When I was a sales manager, I was ready to close the biggest deal of my life. I met this guy, we clicked, and our products were a great fit.
He told me, “Clayton, I really like you and what you’re offering. We are a perfect fit. I’m going to be your biggest customer and your best customer forever — but I need six months.”
So I bought a big bottle of champagne, put it in my desk drawer, and waited six months.
Fast forward to six months later, I called him up. His response? “Oh, I forgot all about you. I’m sorry — I just bought from someone else.”
At that point, I realized something really important: I was having good initial conversations but my rhythm was wrong. I needed a better system for following up. Because as great as someone is at sales, they won’t go far without a system for staying in touch with leads.
That’s where No Lead Left Behind comes in. With this system, leads won’t fall through the cracks and salespeople won’t make same the mistake I did.
Here’s how (and why) it works:
Why Everyone Needs a “No Lead Left Behind” Process
Following up with leads isn’t difficult — it is intentional. It requires differentiating between types of sales reps and types of prospects, and then implementing a system that works for each.
I fine-tuned this lead-nurturing process while I owned a business-to-business call center. We provided leads and appointments to salespeople. A lot of salespeople called the leads we gave them, but if they didn’t answer, they threw them away.
I knew those leads were good because we had qualified them. They were calling the right people, but they needed a better way to follow up. No matter how good the leads were, they weren’t going to keep buying from us unless they could close them.
So I developed a way to nurture leads before passing them off to the salespeople. Our call center managed the sales funnel for salespeople.
Why does this approach work so well? Because there are different types of salespeople and prospects.
Identify Hunters and Closers
Some salespeople are hunters; others are closers. If you can identify who’s who, it’ll make a huge difference in the success of your sales team.
First, identify the hunters. Whose job is it to find interested prospects? In the call center, our telemarketers took on the role of the hunters. We took over the top to middle of each salesperson’s funnel — hunting for new customers and speaking to decision makers.
Then identify who can close the deals. At the call center, we’d send the leads to the salespeople (the closers) when they were set up for an appointment. If the salesperson closed the deal, great! If not, the lead went back into our funnel.
Classify Your Prospects
We also learned to classify our prospects. Once we knew what type of buyer we were working with, we could better manage our process for them.
Active buyers are the people ready to purchase. They are the leads we set up for an appointment and sent to the salespeople so they could close the deal.
Latent buyers are interested, but not quite ready to sign the dotted line. We managed these leads by continuing to nurture the relationship.
If something came up with an active buyer that delayed their decision, that put them back in the “latent” category until they became active again. Just because a deal doesn’t close one day doesn’t mean you won’t get another chance to close it in the future.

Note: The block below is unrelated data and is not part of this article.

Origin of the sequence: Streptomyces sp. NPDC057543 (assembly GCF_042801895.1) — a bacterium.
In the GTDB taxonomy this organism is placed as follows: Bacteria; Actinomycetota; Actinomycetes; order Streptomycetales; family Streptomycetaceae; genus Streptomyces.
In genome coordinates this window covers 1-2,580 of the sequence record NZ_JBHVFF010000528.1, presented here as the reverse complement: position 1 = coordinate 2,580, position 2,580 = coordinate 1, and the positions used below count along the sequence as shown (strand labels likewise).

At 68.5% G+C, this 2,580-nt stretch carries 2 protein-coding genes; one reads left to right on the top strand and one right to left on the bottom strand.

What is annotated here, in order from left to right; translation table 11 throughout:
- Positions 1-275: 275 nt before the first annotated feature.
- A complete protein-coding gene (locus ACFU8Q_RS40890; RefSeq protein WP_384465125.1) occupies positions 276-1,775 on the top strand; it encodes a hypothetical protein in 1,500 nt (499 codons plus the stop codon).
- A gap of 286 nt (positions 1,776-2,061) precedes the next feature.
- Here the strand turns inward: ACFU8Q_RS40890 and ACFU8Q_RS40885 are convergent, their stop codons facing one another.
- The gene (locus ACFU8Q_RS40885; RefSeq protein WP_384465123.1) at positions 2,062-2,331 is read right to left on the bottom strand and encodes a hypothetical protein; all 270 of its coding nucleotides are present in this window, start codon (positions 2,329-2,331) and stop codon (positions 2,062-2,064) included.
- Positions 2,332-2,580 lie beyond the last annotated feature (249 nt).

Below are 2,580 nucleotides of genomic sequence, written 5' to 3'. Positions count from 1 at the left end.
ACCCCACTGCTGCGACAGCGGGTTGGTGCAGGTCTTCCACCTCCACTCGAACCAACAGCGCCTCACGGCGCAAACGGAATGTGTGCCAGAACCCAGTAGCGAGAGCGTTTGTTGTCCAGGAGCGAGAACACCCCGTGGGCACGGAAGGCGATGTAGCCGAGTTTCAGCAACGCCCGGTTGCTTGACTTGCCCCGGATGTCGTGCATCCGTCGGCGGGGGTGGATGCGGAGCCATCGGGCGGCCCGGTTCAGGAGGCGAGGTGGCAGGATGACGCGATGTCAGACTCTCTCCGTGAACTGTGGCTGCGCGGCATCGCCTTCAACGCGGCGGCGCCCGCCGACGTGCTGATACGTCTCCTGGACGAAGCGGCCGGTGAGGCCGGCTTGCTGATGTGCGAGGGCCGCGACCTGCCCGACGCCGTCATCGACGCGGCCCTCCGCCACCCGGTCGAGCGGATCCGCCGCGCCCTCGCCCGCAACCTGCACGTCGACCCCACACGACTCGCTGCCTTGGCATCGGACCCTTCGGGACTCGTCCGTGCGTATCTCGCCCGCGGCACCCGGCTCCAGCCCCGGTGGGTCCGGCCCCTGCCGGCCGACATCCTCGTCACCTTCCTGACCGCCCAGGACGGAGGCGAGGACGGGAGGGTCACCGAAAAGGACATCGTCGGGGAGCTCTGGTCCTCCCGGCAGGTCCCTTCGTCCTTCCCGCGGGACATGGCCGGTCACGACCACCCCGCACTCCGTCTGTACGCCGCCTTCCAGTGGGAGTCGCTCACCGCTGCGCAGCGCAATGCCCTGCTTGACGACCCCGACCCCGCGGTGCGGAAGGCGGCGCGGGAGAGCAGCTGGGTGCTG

Other leads just aren’t interested. No, don’t throw these leads away. They can still go into a nurturing process — it’s just a less frequent contact process.
Speak to the Decision Makers
In order to classify a lead, you have to talk to the decision makers. Only when you speak to the person making the buying decision can you determine who’s active, latent, or not interested.
Work your numbers. How do you reach 10 decision makers a week? Does that take 50 visits, 50 phone calls, or 300 phone calls? Whatever the number, do what you have to do to talk to your target number of decision makers.
Then gauge their interest. If they’re not interested at all, put them in the “not interested” category. Contact these prospects about once a year by phone.
If they have some level of interest (which should be about 40% of your leads), they’re in the latent or active category.
If they’re ready to buy (about 10-15% of your leads), they’re considered active buyers that need to be set up to convert within 90 days. If they don’t buy, they go into the latent category.
If they’re interested but not ready to buy, put them in a latent buyer nurturing funnel with a specific action plan for following up. Depending on your industry, you’ll probably follow up with them via email once per month and on the phone once per quarter.
How YOU Can Implement a No Lead Left Behind Process
- Make sure everyone is on board. Everyone needs to know the process for their role and each type of lead.
- Inspect what you expect. This can be as simple as asking, “Tell me about what you’re doing?” The problem comes in having a way to objectively verify that what they’re saying is true. See, sometimes sales activity seems subjective — people think they’re working a hot lead, but it falls through. What else were they doing with their time?
With tools like CallProof, inspecting becomes much easier. You can set it up in a way where you just look at a built-in report that shows all of your sales reps and what trends they’re on.
If you’re managing 100 sales reps, time is also an issue. You simply don’t have time to sit down with each rep and subjectively gauge the value of their activities. If you can see their activity logs and observe their trends, you can identify the problems and troubleshoot them before your team gets too far off track.
Don’t make the same mistake I did when I let a huge lead get away. With a system for follow-up and a tool that keeps you on track, you won’t leave any lead behind.